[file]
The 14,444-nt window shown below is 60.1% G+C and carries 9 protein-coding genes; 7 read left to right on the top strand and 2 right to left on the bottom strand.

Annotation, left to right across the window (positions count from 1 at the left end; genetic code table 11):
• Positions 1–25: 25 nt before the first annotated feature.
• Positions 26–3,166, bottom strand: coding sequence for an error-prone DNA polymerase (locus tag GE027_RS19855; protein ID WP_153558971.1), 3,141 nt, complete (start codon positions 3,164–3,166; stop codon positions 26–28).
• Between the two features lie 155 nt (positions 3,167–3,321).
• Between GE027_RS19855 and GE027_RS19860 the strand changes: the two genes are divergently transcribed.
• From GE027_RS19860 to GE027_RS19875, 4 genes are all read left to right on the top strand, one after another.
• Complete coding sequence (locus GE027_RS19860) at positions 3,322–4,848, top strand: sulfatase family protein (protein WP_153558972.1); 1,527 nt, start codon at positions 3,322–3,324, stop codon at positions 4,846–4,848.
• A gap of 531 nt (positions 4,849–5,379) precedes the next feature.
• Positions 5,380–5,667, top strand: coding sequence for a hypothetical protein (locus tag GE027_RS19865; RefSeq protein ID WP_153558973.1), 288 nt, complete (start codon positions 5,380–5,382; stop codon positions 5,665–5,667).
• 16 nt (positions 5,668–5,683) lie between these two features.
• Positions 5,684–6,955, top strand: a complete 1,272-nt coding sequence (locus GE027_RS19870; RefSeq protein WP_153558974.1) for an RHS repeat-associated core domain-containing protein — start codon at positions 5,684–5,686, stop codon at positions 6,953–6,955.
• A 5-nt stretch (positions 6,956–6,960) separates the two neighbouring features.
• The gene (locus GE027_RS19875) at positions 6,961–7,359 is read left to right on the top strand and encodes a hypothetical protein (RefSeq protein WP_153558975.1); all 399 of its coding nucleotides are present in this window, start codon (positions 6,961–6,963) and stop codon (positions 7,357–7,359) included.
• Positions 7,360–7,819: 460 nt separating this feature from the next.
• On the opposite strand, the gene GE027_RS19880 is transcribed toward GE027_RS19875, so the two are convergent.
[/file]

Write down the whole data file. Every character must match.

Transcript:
The 14,444-nt window shown below is 60.1% G+C and carries 9 protein-coding genes; 7 read left to right on the top strand and 2 right to left on the bottom strand.

Annotation, left to right across the window (positions count from 1 at the left end; genetic code table 11):
• Positions 1–25: 25 nt before the first annotated feature.
• Positions 26–3,166, bottom strand: coding sequence for an error-prone DNA polymerase (locus tag GE027_RS19855; protein ID WP_153558971.1), 3,141 nt, complete (start codon positions 3,164–3,166; stop codon positions 26–28).
• Between the two features lie 155 nt (positions 3,167–3,321).
• Between GE027_RS19855 and GE027_RS19860 the strand changes: the two genes are divergently transcribed.
• From GE027_RS19860 to GE027_RS19875, 4 genes are all read left to right on the top strand, one after another.
• Complete coding sequence (locus GE027_RS19860) at positions 3,322–4,848, top strand: sulfatase family protein (protein WP_153558972.1); 1,527 nt, start codon at positions 3,322–3,324, stop codon at positions 4,846–4,848.
• A gap of 531 nt (positions 4,849–5,379) precedes the next feature.
• Positions 5,380–5,667, top strand: coding sequence for a hypothetical protein (locus tag GE027_RS19865; RefSeq protein ID WP_153558973.1), 288 nt, complete (start codon positions 5,380–5,382; stop codon positions 5,665–5,667).
• 16 nt (positions 5,668–5,683) lie between these two features.
• Positions 5,684–6,955, top strand: a complete 1,272-nt coding sequence (locus GE027_RS19870; RefSeq protein WP_153558974.1) for an RHS repeat-associated core domain-containing protein — start codon at positions 5,684–5,686, stop codon at positions 6,953–6,955.
• A 5-nt stretch (positions 6,956–6,960) separates the two neighbouring features.
• The gene (locus GE027_RS19875) at positions 6,961–7,359 is read left to right on the top strand and encodes a hypothetical protein (RefSeq protein WP_153558975.1); all 399 of its coding nucleotides are present in this window, start codon (positions 6,961–6,963) and stop codon (positions 7,357–7,359) included.
• Positions 7,360–7,819: 460 nt separating this feature from the next.
• On the opposite strand, the gene GE027_RS19880 is transcribed toward GE027_RS19875, so the two are convergent.